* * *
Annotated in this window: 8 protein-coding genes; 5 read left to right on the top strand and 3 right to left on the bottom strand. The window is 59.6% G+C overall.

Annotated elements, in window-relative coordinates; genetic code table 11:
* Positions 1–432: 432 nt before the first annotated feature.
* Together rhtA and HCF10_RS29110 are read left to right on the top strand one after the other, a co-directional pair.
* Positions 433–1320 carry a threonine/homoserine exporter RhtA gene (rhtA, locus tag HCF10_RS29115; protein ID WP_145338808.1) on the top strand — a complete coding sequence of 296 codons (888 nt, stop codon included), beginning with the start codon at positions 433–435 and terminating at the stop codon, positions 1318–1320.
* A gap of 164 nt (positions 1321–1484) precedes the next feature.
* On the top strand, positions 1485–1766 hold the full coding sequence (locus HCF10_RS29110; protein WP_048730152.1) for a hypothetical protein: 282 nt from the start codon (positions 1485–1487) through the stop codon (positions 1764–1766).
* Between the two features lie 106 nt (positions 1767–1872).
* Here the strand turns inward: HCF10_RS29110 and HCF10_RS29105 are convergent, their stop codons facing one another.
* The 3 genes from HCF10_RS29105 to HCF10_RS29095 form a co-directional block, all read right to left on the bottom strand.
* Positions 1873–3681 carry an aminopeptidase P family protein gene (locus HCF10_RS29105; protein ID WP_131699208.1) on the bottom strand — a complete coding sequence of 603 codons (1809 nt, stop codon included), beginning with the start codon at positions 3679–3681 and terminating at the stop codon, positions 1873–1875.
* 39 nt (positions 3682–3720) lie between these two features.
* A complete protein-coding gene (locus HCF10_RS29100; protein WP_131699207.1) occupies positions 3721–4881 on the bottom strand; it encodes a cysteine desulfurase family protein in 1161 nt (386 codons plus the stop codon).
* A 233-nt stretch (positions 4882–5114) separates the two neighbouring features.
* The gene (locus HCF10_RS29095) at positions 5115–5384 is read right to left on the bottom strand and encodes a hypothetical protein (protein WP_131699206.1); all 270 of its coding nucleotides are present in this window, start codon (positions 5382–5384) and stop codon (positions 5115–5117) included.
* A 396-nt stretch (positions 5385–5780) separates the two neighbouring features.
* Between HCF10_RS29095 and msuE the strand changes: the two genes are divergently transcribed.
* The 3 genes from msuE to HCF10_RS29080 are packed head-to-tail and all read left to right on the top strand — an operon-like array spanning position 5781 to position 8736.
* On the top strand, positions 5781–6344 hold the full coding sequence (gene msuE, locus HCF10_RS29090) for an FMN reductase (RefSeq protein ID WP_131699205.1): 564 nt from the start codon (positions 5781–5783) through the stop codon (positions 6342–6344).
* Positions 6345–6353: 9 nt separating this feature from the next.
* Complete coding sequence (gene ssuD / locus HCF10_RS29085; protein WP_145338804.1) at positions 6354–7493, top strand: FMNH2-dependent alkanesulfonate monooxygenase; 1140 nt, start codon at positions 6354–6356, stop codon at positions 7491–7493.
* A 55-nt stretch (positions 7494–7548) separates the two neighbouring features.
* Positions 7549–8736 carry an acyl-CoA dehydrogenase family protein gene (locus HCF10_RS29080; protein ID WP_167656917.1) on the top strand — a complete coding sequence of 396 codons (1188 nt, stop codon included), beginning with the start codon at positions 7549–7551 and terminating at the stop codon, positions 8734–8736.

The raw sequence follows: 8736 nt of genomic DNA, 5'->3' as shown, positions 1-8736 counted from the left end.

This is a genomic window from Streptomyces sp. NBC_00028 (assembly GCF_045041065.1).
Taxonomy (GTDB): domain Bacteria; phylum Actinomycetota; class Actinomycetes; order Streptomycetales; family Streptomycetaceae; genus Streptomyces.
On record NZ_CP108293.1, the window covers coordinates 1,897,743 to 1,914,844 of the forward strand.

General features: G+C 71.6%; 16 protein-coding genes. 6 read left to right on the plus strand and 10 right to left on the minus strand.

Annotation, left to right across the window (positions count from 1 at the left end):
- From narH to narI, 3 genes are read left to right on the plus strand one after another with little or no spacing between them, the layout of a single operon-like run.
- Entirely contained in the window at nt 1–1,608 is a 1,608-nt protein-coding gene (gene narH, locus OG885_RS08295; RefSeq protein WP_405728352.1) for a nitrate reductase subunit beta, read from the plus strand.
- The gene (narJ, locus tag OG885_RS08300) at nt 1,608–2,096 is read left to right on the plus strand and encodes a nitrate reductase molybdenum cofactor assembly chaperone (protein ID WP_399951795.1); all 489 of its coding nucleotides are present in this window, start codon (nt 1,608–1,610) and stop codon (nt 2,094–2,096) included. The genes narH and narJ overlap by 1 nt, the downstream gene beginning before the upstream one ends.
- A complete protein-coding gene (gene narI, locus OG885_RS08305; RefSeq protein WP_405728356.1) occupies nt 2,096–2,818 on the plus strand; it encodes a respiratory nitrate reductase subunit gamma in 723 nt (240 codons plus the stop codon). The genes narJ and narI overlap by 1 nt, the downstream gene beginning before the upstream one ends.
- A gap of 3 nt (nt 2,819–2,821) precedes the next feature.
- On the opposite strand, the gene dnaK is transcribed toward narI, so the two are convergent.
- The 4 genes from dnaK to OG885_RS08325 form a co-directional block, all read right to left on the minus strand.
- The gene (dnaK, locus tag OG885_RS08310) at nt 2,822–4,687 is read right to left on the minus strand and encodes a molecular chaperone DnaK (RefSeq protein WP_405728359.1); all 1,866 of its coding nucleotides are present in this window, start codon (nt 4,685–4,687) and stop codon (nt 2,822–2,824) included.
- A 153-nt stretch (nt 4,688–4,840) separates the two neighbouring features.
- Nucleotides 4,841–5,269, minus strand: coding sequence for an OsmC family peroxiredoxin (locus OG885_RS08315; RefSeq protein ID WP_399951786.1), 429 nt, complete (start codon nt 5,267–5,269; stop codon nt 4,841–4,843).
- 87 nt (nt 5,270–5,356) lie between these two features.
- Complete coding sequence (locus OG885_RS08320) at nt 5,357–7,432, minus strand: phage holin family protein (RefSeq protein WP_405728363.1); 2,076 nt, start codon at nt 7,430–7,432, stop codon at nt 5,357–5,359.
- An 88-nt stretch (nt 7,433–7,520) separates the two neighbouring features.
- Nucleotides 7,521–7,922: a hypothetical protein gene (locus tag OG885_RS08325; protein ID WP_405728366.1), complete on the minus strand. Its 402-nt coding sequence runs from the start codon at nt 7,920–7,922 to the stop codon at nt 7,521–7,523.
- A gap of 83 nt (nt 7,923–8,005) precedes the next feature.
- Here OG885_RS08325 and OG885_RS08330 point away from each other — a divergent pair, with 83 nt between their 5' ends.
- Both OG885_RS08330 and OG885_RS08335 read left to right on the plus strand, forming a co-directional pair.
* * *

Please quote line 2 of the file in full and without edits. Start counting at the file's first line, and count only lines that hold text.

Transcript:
Annotated elements, in window-relative coordinates; genetic code table 11: